After a glorious 4th of July weekend, I decided to look a little deeper into the recent State of the First Amendment survey, published last Thursday by The First Amendment Center at the Newseum Institute and covered by the USA Today, which claimed that the public actually sees the media reporting with less bias than they have in recent years. (https://www.usatoday.com/story/money/business/2017/06/29/fewer-americans-think-news-media-biased-new-survey-says/438074001/).
Mind you, one of the primary objectives of my blog is to learn-and-promote ways in which the general population can undo the polarization that is endemic in America today. One way to do this is to look beneath the surface.
So I did.
Harkening back to controversial studies that the tobacco and sugar industries funded which portrayed both products in a highly favorable light, I decided to see who was behind the First Amendment Center and, ultimately, the media bias survey. Sure enough, the Center’s Board of Trustees includes:
Cocoa Beach, Fla.
Newspaper management consultant
Former chair, Cape Publications
Former senior vice president, News, Gannett Co. Inc
Félix F. Gutiérrez
Professor emeritus, Annenberg School for Communication and Journalism, University of Southern California
Chevy Chase, Md.
Former director, Dow Jones and Co.
Peter S. Prichard
Former editor-in-chief, USA Today
Orage Quarles III
Former President and publisher, The News & Observer
Mark N. Trahant
Charles R. Johnson Endowed Professor of Journalism, University of North Dakota
Michael G. Gartner
Principal owner, Iowa Cubs baseball team
Former president, NBC News
Madelyn P. Jennings
Former senior vice president, personnel,
Gannett Co. Inc.
While a part of me really wants to believe that the public’s view of the media has actually improved while constantly being labelled “fake,” I find it more-than-suspect that the media/journalism industry in general, and the USA Today in particular (including its parent, Gannett Co. Inc.), is so broadly represented on the study author’s Board of Trustees. Mind you, this board representation doesn’t make the study, or the reporting in it, completely biased. In fact, the Center’s report and the USA Today article makes some very interesting points.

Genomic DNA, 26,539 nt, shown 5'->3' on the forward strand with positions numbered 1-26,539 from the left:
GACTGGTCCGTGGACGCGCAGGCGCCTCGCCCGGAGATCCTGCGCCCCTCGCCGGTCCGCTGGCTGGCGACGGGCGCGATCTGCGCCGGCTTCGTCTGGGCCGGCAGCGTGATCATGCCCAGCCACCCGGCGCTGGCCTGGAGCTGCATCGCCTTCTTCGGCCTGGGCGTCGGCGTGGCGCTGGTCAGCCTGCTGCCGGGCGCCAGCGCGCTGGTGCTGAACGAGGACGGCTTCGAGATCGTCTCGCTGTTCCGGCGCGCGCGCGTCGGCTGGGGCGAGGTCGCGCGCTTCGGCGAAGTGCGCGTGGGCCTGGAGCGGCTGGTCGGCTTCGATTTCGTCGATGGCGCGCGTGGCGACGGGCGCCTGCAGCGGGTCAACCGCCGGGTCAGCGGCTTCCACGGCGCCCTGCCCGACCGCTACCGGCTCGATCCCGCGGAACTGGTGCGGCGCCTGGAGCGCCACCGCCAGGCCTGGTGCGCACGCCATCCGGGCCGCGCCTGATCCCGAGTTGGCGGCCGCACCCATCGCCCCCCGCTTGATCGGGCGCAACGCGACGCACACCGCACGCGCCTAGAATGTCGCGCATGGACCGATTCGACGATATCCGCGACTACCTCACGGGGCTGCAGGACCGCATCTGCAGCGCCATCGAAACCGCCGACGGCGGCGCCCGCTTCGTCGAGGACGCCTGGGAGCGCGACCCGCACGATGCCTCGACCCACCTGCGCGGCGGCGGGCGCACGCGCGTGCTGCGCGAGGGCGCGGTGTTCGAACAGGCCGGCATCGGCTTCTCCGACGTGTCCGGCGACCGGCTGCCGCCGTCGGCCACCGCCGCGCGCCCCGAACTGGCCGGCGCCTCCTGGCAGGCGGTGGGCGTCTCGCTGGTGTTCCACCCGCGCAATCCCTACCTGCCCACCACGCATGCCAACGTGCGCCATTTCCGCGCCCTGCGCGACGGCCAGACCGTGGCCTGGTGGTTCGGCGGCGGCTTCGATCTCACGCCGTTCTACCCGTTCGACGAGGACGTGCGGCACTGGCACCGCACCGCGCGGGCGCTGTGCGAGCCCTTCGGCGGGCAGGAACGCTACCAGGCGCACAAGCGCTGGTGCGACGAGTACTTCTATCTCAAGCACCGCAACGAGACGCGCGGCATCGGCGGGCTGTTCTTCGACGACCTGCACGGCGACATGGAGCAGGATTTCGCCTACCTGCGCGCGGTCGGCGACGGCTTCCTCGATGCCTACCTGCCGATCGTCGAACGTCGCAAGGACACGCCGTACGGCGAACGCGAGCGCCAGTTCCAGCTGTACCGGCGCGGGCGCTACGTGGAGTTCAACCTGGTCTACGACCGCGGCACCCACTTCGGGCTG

“More than half (53%) of the 1,009 adults, surveyed in May 2017, said they preferred to get news from outlets aligned with their political views. The center’s executive director Lata Nott called that finding “both obvious and disheartening” and “one of the factors that keeps us so divided,” in an essay accompanying the report.” And while the USA Today opines that this leads to a lack of trust in the media, I wonder whether that there isn’t also an element of misplaced trust in their bias ratings.
“On the bias question, conservatives were more likely to say the media was biased (73%), than moderates (56%) and liberals (38%) were.” Once again, I want to know who the respondents saw as the “targets” of their media bias perspectives. Did they view their PREFERRED news outlets as biased, or the “other” outlets as such? I may be a bit biased here myself, but I suspect that the respondents see their non-preferred outlets as biased.
“Across all political leanings, survey respondents agreed the media should act as a watchdog of government. But liberals were more inclined to think so (89%), compared to moderates (63%) and conservatives (58%).” Considering the make-up of the First Amendment Center’s Board of Trustees, I am not surprised by to see results that endorse the media’s “watchdog” function. On a personal level, however, I am troubled that 42% of conservatives don’t appear to support that notion.
In the end, my initial reaction to the USA Today’s “Fewer think news media is biased …” article was that the White House administration’s “Fake News” messaging is back-firing. Personally, I think that was how readers were supposed to react. However, after digging a bit deeper, it appears that:
The study may have been biased, given the First Amendment Center’s Board of Trustees
Most people still see the media as biased. This most recent study only suggests that, in aggregate, the public’s view has gone from “Worse” to Bad.”
The “Echo Chamber Effect,” wherein people prefer news media and messaging that supports their existing views, lives on.
There’s a lesson here. Perhaps a few.